Perils of Not Understanding Retained Earnings

Fully comprehending the item on financial statements called Retained Earnings accretes knowledge that significantly rewards business owners. As one of the equity accounts on a Balance Sheet, increases or reductions in Retained Earnings correspond to changes in assets. Increased assets – such as cash or accounts receivable – are triggered by business profits. Profit growth therefore raises Retained Earnings. Business losses cause a reverse impact.

This change in Retained Earnings only occurs at the close of an accounting cycle, which is typically year-end. Throughout the year, Retained Earnings does not change. Instead, the Balance Sheet has another equity account for Current Year Profit or Loss. Only when the year is complete does the balance in the current year account pour over into Retained Earnings.

Retained Earnings throughout the current year should continuously match the same figure as the end of last year. If you increase Retained Earnings to a different figure than the balance at the previous year-end, your tax accountant has no choice other than adjusting the current year profit. You will pay income tax on an additional amount that was not really income. Should Retained Earnings mysteriously decline, the tax accountant will record the change as a non-deductible distribution or dividend rather than deductible expense.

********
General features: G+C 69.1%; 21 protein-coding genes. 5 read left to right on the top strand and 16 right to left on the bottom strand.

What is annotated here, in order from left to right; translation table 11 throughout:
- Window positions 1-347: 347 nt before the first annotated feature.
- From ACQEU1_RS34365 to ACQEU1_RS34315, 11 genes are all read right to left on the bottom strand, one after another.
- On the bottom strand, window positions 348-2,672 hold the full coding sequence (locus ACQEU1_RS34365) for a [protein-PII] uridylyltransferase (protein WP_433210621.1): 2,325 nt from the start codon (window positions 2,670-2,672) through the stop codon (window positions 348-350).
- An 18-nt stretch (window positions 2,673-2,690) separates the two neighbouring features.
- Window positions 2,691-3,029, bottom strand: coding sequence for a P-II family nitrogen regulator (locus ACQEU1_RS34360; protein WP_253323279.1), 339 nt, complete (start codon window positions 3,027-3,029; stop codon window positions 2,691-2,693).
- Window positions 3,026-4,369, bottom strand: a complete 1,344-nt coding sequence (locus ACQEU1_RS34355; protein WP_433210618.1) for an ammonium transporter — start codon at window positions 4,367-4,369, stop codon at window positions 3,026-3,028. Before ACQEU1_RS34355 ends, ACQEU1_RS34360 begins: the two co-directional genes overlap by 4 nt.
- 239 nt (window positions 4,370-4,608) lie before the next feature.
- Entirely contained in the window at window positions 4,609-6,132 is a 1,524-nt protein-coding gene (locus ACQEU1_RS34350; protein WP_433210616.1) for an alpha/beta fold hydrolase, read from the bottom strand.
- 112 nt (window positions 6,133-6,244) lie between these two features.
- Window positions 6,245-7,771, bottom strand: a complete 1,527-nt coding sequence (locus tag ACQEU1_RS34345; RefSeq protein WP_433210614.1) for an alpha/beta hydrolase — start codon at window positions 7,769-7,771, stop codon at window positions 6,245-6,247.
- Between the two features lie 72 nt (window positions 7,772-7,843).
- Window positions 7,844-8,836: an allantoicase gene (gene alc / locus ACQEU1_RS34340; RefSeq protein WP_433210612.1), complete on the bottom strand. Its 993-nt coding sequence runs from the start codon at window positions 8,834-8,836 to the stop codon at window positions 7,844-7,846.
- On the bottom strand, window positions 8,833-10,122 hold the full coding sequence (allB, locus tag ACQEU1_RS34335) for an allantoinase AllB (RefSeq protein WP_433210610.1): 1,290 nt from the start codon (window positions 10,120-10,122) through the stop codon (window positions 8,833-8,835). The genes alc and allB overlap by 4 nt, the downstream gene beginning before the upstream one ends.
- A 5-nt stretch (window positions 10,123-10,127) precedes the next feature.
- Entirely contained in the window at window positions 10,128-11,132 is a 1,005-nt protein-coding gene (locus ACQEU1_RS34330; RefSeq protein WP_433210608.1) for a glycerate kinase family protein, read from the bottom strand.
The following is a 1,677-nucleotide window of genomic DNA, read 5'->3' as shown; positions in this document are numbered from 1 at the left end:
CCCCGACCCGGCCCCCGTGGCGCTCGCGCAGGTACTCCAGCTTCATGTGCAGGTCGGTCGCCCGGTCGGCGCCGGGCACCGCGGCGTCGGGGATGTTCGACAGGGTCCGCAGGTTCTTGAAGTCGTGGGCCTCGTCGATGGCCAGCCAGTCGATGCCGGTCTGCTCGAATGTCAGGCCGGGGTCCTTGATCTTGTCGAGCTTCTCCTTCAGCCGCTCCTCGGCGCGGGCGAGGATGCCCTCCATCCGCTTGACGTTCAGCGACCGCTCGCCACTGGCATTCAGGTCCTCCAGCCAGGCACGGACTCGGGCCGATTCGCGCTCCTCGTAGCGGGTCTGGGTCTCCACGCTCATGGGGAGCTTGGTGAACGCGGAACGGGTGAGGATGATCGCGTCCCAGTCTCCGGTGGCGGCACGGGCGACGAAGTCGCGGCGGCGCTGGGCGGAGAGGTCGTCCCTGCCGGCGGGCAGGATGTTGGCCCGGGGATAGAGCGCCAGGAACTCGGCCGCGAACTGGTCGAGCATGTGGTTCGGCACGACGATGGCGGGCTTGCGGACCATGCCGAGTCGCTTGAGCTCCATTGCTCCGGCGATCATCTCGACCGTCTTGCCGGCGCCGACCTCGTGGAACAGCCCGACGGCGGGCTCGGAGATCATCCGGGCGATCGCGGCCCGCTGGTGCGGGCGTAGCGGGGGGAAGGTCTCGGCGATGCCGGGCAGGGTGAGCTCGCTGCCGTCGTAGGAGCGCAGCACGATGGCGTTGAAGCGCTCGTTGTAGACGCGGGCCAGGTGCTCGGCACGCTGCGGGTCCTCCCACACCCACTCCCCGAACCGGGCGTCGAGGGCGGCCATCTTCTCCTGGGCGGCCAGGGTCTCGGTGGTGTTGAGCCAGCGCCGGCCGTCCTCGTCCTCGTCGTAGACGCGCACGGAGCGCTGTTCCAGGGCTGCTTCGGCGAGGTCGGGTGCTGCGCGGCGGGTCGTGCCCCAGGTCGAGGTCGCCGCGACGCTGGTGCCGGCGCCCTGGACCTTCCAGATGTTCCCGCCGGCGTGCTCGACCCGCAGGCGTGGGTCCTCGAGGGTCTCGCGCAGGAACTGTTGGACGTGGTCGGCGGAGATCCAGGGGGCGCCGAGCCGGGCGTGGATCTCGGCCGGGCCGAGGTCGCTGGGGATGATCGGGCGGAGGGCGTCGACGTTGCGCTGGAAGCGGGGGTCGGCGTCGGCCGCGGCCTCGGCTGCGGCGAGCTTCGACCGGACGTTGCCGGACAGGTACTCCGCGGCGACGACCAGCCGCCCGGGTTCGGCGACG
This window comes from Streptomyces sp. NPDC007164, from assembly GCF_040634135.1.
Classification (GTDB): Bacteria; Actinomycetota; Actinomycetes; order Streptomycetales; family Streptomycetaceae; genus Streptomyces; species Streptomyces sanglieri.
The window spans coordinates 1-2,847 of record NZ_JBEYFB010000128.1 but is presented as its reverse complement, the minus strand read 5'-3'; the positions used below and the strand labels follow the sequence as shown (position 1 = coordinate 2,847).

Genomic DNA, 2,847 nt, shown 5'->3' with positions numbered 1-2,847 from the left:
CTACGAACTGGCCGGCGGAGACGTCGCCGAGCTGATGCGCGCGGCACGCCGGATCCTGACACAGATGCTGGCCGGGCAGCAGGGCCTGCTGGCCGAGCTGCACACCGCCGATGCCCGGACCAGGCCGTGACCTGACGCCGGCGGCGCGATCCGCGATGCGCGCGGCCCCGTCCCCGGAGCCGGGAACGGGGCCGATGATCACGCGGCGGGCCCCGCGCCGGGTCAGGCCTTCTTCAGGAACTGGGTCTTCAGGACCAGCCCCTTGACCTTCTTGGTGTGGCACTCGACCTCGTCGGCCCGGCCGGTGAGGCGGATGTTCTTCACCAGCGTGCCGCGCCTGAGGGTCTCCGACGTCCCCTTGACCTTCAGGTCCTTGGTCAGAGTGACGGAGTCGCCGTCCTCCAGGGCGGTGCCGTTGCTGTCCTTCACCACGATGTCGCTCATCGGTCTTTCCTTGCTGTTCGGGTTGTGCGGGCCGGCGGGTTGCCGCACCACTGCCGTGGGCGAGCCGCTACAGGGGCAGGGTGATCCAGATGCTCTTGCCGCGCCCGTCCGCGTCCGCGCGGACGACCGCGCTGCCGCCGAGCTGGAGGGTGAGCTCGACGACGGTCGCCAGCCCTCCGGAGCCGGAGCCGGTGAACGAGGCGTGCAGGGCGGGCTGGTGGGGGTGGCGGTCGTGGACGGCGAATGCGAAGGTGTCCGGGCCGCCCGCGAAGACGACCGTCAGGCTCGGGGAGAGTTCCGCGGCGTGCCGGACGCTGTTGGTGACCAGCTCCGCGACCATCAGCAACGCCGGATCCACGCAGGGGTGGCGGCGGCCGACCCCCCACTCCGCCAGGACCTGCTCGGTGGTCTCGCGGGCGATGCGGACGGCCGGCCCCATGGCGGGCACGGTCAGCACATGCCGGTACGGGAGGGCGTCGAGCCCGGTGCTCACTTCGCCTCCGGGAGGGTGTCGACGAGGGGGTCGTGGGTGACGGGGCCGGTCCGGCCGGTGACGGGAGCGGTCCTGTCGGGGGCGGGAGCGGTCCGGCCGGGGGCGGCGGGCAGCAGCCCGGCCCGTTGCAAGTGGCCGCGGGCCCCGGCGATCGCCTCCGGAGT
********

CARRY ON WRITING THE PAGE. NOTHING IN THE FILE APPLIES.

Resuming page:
To assure accounting records that promote insight rather than confusion, never record a transaction that alters Retained Earnings. Use different equity accounts for recording distributions or capital contributions. Those events are changes in cash assets that are not a consequence of business earnings.

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